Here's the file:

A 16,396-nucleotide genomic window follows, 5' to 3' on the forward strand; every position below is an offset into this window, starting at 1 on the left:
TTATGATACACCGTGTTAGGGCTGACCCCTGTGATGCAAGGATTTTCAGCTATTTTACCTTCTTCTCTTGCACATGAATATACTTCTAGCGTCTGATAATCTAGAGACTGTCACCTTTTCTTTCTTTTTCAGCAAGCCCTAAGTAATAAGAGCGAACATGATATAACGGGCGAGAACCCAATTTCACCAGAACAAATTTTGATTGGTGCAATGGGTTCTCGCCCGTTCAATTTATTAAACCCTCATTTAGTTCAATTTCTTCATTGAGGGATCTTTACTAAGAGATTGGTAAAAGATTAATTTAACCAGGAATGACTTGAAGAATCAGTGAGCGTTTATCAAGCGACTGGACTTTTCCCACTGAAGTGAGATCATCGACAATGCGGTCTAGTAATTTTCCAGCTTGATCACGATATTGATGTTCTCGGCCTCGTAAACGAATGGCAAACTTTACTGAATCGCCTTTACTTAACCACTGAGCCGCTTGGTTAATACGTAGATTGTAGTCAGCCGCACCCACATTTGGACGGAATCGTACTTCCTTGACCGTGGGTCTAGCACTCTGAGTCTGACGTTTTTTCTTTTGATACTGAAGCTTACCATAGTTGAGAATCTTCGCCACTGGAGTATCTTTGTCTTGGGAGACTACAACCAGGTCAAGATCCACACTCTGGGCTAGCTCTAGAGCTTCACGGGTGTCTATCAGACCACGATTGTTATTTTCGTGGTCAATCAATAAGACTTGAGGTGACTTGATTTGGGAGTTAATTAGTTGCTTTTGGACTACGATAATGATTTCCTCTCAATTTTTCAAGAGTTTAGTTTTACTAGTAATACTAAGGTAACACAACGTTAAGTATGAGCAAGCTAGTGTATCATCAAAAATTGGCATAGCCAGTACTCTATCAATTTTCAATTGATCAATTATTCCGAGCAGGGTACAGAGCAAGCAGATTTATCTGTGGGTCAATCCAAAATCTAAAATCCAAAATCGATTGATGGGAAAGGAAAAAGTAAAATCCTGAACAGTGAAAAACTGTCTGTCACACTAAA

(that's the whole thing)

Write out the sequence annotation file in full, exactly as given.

A 16,396-nucleotide genomic window follows, 5' to 3' on the forward strand; every position below is an offset into this window, starting at 1 on the left:
TTATGATACACCGTGTTAGGGCTGACCCCTGTGATGCAAGGATTTTCAGCTATTTTACCTTCTTCTCTTGCACATGAATATACTTCTAGCGTCTGATAATCTAGAGACTGTCACCTTTTCTTTCTTTTTCAGCAAGCCCTAAGTAATAAGAGCGAACATGATATAACGGGCGAGAACCCAATTTCACCAGAACAAATTTTGATTGGTGCAATGGGTTCTCGCCCGTTCAATTTATTAAACCCTCATTTAGTTCAATTTCTTCATTGAGGGATCTTTACTAAGAGATTGGTAAAAGATTAATTTAACCAGGAATGACTTGAAGAATCAGTGAGCGTTTATCAAGCGACTGGACTTTTCCCACTGAAGTGAGATCATCGACAATGCGGTCTAGTAATTTTCCAGCTTGATCACGATATTGATGTTCTCGGCCTCGTAAACGAATGGCAAACTTTACTGAATCGCCTTTACTTAACCACTGAGCCGCTTGGTTAATACGTAGATTGTAGTCAGCCGCACCCACATTTGGACGGAATCGTACTTCCTTGACCGTGGGTCTAGCACTCTGAGTCTGACGTTTTTTCTTTTGATACTGAAGCTTACCATAGTTGAGAATCTTCGCCACTGGAGTATCTTTGTCTTGGGAGACTACAACCAGGTCAAGATCCACACTCTGGGCTAGCTCTAGAGCTTCACGGGTGTCTATCAGACCACGATTGTTATTTTCGTGGTCAATCAATAAGACTTGAGGTGACTTGATTTGGGAGTTAATTAGTTGCTTTTGGACTACGATAATGATTTCCTCTCAATTTTTCAAGAGTTTAGTTTTACTAGTAATACTAAGGTAACACAACGTTAAGTATGAGCAAGCTAGTGTATCATCAAAAATTGGCATAGCCAGTACTCTATCAATTTTCAATTGATCAATTATTCCGAGCAGGGTACAGAGCAAGCAGATTTATCTGTGGGTCAATCCAAAATCTAAAATCCAAAATCGATTGATGGGAAAGGAAAAAGTAAAATCCTGAACAGTGAAAAACTGTCTGTCACACTAAA